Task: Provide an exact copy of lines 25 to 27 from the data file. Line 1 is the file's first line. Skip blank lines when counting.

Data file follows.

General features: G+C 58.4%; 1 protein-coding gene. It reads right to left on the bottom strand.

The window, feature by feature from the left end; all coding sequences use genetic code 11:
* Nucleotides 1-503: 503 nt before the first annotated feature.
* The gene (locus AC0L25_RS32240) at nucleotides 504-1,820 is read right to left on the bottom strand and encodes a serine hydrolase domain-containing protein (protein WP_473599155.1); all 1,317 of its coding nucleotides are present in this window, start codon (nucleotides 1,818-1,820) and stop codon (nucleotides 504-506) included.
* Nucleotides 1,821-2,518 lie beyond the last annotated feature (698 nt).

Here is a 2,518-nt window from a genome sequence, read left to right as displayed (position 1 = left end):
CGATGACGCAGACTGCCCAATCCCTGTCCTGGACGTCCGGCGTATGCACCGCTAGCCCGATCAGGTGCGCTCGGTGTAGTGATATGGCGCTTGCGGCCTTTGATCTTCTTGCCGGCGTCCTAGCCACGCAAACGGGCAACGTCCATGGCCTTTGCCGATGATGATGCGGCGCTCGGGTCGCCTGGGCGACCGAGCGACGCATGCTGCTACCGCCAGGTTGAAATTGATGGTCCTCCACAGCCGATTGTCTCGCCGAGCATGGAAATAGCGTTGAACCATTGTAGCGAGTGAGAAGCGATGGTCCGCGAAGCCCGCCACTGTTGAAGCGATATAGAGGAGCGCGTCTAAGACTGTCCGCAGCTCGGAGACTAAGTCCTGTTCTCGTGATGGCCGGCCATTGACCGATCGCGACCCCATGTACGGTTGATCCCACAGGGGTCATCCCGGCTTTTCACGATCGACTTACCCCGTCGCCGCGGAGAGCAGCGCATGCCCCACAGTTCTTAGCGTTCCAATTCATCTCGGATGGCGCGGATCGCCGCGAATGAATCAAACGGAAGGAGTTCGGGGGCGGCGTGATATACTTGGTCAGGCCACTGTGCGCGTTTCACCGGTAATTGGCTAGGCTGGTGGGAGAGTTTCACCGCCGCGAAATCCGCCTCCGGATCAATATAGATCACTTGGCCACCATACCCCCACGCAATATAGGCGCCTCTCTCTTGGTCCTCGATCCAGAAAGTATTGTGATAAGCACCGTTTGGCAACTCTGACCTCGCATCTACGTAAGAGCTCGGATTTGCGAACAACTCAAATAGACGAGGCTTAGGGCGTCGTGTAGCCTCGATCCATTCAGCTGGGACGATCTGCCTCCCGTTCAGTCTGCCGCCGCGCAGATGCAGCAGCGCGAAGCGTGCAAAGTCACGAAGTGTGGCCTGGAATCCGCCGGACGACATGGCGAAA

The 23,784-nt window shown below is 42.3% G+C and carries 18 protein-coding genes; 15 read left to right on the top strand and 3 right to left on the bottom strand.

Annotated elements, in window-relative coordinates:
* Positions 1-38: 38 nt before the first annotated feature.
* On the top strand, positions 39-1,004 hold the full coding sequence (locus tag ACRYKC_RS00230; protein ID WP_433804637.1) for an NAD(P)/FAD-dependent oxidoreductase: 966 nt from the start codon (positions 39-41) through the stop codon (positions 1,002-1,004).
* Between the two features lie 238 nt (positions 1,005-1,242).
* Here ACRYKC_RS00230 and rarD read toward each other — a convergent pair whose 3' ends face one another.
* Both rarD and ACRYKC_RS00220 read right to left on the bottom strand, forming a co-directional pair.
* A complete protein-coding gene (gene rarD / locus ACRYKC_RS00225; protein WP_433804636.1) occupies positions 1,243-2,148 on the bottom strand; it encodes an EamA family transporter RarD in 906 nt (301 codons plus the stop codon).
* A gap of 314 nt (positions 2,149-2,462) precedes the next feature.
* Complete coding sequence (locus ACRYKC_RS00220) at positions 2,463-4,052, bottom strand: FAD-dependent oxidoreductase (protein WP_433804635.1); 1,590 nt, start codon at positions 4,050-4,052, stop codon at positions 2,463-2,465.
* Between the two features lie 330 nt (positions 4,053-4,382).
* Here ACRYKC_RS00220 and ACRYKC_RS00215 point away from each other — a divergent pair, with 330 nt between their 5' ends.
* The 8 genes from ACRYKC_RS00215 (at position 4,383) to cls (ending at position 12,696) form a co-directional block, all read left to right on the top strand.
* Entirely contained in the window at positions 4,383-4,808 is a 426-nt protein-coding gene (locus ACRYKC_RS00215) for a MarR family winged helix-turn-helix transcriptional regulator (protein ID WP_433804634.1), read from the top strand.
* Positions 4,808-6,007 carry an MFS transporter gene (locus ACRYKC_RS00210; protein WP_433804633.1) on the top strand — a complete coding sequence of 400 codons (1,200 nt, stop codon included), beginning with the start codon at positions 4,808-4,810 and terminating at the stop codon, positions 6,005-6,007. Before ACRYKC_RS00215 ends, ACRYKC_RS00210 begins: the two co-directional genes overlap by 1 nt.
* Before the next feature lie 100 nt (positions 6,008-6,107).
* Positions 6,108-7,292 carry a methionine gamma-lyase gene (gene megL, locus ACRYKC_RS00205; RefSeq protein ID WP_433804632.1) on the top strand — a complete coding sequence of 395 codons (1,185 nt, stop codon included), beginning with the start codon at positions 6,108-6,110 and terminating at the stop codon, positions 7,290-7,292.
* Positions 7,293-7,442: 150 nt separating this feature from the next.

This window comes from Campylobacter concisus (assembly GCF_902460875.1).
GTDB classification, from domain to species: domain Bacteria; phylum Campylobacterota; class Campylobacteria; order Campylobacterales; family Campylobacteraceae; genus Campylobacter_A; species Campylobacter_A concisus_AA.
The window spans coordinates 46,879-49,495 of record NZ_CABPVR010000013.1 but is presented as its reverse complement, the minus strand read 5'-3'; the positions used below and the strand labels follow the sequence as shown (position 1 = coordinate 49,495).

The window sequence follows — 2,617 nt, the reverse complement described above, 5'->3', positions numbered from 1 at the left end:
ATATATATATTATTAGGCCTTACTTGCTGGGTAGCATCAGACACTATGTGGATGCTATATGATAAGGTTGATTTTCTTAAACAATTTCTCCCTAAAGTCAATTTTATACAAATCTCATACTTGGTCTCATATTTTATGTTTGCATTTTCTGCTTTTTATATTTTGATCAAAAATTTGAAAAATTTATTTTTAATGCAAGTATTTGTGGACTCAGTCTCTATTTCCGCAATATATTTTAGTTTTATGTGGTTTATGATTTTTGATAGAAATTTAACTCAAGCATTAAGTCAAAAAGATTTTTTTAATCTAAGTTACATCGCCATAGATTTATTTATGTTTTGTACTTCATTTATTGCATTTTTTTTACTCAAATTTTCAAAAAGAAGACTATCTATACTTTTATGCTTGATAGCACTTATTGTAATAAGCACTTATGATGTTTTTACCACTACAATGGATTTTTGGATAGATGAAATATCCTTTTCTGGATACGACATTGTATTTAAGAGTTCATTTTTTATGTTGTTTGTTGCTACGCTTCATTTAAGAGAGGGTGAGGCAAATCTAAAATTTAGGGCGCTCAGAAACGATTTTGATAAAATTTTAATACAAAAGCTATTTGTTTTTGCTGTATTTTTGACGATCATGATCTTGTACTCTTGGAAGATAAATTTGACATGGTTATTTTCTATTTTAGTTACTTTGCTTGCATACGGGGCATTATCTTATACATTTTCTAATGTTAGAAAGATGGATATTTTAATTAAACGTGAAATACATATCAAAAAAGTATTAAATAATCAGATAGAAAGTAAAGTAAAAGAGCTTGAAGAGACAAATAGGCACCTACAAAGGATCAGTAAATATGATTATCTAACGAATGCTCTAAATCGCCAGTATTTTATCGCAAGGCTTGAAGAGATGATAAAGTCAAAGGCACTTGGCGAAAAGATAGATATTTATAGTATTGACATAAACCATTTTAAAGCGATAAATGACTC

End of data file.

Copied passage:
* Positions 7,293-7,442: 150 nt separating this feature from the next.

This window comes from Campylobacter concisus (assembly GCF_902460875.1).
GTDB classification, from domain to species: domain Bacteria; phylum Campylobacterota; class Campylobacteria; order Campylobacterales; family Campylobacteraceae; genus Campylobacter_A; species Campylobacter_A concisus_AA.